Spitzhaus above the vineyards of Radebeul
|• Mayor||Bert Wendsche|
|• Total||26.06 km2 (10.06 sq mi)|
|• Density||1,300/km2 (3,400/sq mi)|
|Time zone||CET/CEST (UTC+1/+2)|
Radebeul is a town (große Kreisstadt) in the Elbe valley in the district of Meißen in Saxony, Germany, a suburb of Dresden. It is well known for its viticulture, a museum dedicated to writer Karl May and a narrow gauge railway connecting Radebeul with the castle of Moritzburg and the town of Radeburg. The Meißen area, where Radebeul is located, is one of the northeasternmost areas where wine is grown today.
It is sometimes called "Saxon Nice" for its pleasant landscape and mild climate.
A village Radebeul was first mentioned in 1349. In 1905 it absorbed the neighboring village of Serkowitz. On April 1, 1924 Radebeul became a town. Meanwhile, the neighboring village of Kötzschenbroda had taken over Lindenau in 1920 and Naundorf, Zitzschewig und Niederlößnitz by 1924, when it was made a town as well. In 1934 Wahnsdorf and Oberlößnitz joined Radebeul, and on January 1, 1935 the towns of Kötzschenbroda and Radebeul were united under the name of Radebeul ("Kötzschenbroda" having a Slavic root, this name was considered too "ungermanic" at the time). In 1947 Radebeul was made part of the district of Dresden. In 1995 it received the status of a major town inside the rural district (große Kreisstadt); when the rural district of Dresden (Dresden-Land) was dissolved, Radebeul became part of the district of Meißen.
The town can be reached by Dresdner Verkehrsbetriebe tram route 4 or by Dresden S-Bahn line S1, which serves four stations in Radebeul (Radebeul Ost, Radebeul-Weintraube, Radebeul Kötzschenbroda and Radebeul-Zitzschewig) on the Pirna–Coswig railway. Deutsche Bahn's Regional-Express 50 service also stops at Radebeul Ost. It is also the terminus of the historic Radebeul–Radeburg narrow-gauge steam railway and the station closest to the Karl May Museum.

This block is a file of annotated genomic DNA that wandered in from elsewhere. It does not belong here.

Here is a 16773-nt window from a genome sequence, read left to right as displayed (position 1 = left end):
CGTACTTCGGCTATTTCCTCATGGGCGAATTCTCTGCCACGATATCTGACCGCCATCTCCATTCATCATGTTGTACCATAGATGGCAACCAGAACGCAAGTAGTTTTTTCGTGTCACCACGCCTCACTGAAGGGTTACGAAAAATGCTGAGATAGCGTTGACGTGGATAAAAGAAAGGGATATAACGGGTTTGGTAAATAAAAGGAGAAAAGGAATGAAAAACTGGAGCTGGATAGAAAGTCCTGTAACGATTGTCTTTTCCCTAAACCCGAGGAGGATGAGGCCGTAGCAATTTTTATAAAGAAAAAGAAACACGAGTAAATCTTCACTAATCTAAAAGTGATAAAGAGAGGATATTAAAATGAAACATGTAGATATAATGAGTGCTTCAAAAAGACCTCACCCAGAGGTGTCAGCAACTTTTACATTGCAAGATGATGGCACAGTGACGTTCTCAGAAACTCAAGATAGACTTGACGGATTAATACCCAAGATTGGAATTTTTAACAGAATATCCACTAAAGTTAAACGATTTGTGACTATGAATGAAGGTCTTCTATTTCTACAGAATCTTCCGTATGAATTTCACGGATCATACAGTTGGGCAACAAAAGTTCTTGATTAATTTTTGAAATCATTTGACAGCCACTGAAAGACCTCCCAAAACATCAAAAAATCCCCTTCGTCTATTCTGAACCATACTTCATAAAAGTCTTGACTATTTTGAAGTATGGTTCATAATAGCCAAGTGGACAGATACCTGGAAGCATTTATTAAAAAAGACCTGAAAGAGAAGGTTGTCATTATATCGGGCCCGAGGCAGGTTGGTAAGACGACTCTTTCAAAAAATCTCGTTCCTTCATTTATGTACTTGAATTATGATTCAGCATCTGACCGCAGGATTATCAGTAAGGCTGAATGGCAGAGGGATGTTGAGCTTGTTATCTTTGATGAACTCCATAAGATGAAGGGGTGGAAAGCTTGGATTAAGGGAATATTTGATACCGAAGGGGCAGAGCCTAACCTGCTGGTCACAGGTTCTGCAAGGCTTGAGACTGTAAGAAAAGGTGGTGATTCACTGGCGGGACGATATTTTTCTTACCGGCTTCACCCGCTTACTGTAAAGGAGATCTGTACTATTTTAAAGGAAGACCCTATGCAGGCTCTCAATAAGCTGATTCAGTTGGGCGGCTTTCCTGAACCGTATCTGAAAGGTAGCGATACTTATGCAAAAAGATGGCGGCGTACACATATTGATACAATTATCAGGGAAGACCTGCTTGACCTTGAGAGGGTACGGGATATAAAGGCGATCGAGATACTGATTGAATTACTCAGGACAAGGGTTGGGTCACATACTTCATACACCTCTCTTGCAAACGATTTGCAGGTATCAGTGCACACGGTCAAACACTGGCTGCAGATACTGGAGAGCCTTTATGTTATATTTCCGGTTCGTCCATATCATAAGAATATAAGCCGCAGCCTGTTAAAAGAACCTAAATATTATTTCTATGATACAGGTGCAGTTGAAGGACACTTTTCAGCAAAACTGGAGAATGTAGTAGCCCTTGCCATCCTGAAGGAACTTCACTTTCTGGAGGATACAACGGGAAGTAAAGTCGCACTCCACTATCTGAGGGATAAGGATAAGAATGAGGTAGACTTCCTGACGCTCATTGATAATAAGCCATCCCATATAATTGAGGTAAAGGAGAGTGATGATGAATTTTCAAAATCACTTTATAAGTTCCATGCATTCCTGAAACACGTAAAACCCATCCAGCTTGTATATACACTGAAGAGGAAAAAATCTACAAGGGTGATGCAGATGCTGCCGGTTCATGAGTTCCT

Controversy over Native American scalps at Karl May Museum
Despite the fact that Native American remains are sacred items, the Karl May Museum keeps and displays several actual Native American scalps. One of the scalps was obtained in the U.S. in 1904 by Karl May's friend, Patty Frank, who bought the scalp from Dakota Chief Swift Hawk for two bottles of whiskey, a bottle of apricot brandy and $100. Swift Hawk had cut the scalp from a member of the Ojibwe (Chippewa) Tribe. Cecil Pavlat, an official with the Sault Ste. Marie Tribe of Chippewa Indians in Michigan, called the museum's act of displaying the scalps "inappropriate and unacceptable," and said, "These are human remains which should be buried respectfully and should never have been taken from the tribe in the first place." Members of the Chippewa Tribe say they are considering staging a protest at the annual Karl May Festival in Radebeul in May 2014.
Public Services and Health Care
The volunteer fire department of Radebeul looks back on a long tradition, being founded in 1897 and thus making it the oldest department of the city.